Zach Sauro, a first-grader at J.A. Allard Elementary School in Moon, releases his car powered by a yellow balloon.
Katelyn Durham, left, and Lauren Doyle inflate their baloons on top of their cars.
By Linda Wilson Fuoco Pittsburgh Post-Gazette
A palpable sense of excitement was in the air as the first-graders gathered at the starting line with the rocket cars they had designed and built for races down the hallway of Allard Elementary School in Moon.
Powered by the rushing air of deflating balloons, the little cars zoomed down the hallway with varying degrees of success.
The winning vehicle traveled 12 feet and belonged to Brenden Luffey.
Other cars raced for just several inches, and a few didn't move at all. But whether the cars moved one inch or one foot didn't lessen the joy of the educational activity.
The rocket cars were built by the elementary students as part of the school's five-day Science and Math Olympiad last week.
The rectangular bodies and wheels of the rocket cars were cut from foam containers, said first-grade teacher Karen Chodikov. Plastic beverage stirrers were used as axles for the wheels.
Students inserted drinking straws into the necks of balloons, and the air was released to propel the cars.
At least, that was the way it was supposed to work. When Brenden tried to power his car a second time for a victory lap at the end of the competition, his racer wouldn't move. He had blown into the straw to inflate the balloon, but by the time he put the car down on the track, the balloon had deflated.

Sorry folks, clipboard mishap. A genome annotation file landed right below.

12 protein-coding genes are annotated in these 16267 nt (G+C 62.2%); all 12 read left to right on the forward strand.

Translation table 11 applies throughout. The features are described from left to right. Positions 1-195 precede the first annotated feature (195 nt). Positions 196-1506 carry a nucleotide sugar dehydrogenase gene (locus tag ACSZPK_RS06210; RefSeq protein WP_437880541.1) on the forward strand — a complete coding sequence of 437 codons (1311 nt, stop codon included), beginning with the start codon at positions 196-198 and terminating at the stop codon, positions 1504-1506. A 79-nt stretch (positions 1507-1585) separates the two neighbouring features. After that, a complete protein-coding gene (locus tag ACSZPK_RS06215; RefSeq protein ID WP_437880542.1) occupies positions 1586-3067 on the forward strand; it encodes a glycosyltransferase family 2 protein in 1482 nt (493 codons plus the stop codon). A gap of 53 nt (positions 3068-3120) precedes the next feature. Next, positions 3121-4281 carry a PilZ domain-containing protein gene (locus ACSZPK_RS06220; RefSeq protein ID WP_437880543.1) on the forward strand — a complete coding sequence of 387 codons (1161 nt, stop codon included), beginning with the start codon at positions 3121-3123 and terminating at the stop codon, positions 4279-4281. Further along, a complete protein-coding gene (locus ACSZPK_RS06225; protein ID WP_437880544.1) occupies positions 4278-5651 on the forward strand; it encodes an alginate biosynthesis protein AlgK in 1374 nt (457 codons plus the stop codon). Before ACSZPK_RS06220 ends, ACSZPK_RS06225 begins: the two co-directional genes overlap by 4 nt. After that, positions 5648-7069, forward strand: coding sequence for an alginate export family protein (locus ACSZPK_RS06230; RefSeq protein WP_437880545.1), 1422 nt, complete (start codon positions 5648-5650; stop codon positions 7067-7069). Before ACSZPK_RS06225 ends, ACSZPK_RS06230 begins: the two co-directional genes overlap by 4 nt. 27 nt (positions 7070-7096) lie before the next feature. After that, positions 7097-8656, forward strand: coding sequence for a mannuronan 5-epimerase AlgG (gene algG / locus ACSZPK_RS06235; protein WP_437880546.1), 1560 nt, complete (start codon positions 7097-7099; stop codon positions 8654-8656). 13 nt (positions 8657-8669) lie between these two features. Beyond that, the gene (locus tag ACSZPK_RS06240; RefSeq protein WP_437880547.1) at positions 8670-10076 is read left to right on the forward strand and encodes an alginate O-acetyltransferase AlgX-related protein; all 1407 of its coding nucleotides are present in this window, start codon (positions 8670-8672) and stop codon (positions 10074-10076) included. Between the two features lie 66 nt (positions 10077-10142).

Brenden inspected his car and announced that the balloon had a hole, which ordinarily would have been disappointing -- but not in this case, because it was part of the science lesson.
Other students inspected their cars and discovered that their straws had little cracks that allowed some or all of the air to leak out before it reached the balloon, thus reducing the amount of propulsion.
A jubilant Dawson Gingerella was the second-place finisher. He was happy because, like Brenden, he was given an opportunity for an extra run after the competition. For his second try, Dawson's car traveled 19 feet.
The Science and Math Olympiad is an annual event at Allard and all of the more than 200 students participate, said Principal Jim McElroy.
"There's a different theme each year, and this year 'space' is the theme," said Mr. McElroy, who was wearing a tie emblazoned with the planets.
Allard's program was enhanced this year because the school won a $1,500 grant from The Society of Analytical Chemists of Pittsburgh.
The grant was used to bring in two programs from the Carnegie Science Centers: A Space Encounters program was presented one day, and an inflatable Unisphere Planetarium was brought to the school on another day.
Other activities and projects included games of Space Jeopardy and a math-themed scavenger hunt. Students designed and built a number of items displayed throughout the halls of the school, including sun and planet mobiles, rocket ships, aliens and model space stations.